Editorial at Whittier Daily News
Let the $110,000 Citrus College had to fork over this week to settle a free-speech lawsuit by a student be a lesson to other area colleges and schools: Stop abridging the First Amendment rights of those you teach.
Really. You are supposed to be teaching, among other things, about that crucial amendment to the Constitution along with the nine others that give Americans so many freedoms in so many ways.
Instead, what Citrus College administrators did by their actions was to give students a lesson in the way the First Amendment works. It’s that when you unfairly and illegally try to muzzle people, to keep them from talking — and no, we’re not dealing with someone crying “Fire!” in a movie theater here — there will be consequences.
Interestingly, and considering that young people are involved, we’re not even talking about questions of obscenity on a T-shirt or some questionable taunt across the campus quad here.
The free speech in question that caused Citrus to lose in court in such a major way involved current student Vincenzo Sinapi-Riddle’s claim that the school violated his constitutional rights when he was told he could not collect signatures outside the college’s “free speech area.”
Signatures. On a clip board. The way we are asked to every election season outside the supermarket doors. The college claimed that doing so was “harassment” of other students. There was no harassing involved. In fact, Sinapi-Riddle went out of his way to be polite. But perhaps he was doing so like a fox: He knew that what he was doing was going to invite scrutiny by the campus police.
That’s because, almost unbelievably, this is the second time in recent years that Citrus College has lost in court on the same issue. After it created an illegal campus “free speech zone” — as if exercising your rights was some dangerous habit on the order of smoking cigarettes — and then was told by a court that this was illegal, Citrus agreed to play by the constitutional rules.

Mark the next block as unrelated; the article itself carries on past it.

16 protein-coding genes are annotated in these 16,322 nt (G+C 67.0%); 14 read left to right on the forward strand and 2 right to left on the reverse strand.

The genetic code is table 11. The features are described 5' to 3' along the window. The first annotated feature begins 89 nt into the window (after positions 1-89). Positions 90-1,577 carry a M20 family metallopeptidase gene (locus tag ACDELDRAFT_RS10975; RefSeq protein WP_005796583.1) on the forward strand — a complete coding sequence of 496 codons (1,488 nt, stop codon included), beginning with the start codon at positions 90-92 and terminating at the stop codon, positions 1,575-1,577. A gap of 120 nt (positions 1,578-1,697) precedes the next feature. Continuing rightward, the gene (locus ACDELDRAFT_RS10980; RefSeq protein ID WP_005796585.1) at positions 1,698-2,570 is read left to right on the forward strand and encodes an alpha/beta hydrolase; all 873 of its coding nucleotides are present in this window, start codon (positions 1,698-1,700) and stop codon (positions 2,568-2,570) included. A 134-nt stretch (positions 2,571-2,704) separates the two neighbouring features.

Then, a few years later, it went back to its old ways.
But the conservative nonprofit FIRE — Foundation for Individual Rights in Education — was waiting for such a relapse, and it snared its Big Brother-style prey once again.
“Citrus College agreed to eliminate its restrictive ‘free speech zone’ in the face of a FIRE lawsuit back in 2003, but later reinstated its speech quarantine when it thought no one was watching,” FIRE President Greg Lukianoff said in a statement. “But FIRE was watching, and we’ll continue to do so. If the speech codes come back again, so will we.”
As we said over the summer before the court case, the tiny zone reserved for speech is a courtyard outside the college library. In the guise of creating a nice space for discourse, the school in fact ghettoized the practice of engaging in the rough and tumble of political engagement. FIRE points out that the zone constitutes about 1.3 percent of the campus, an absurdity that makes a mockery of the speech being “free.”
So, what are we to think here about the possibilities of another relapse? We thought we had a rehabilitated institution on our hands, clean of the addiction to campus speech crackdowns it was clearly struggling with. Citrus went into rehab. Then, this. Trust is going to take a few more decades.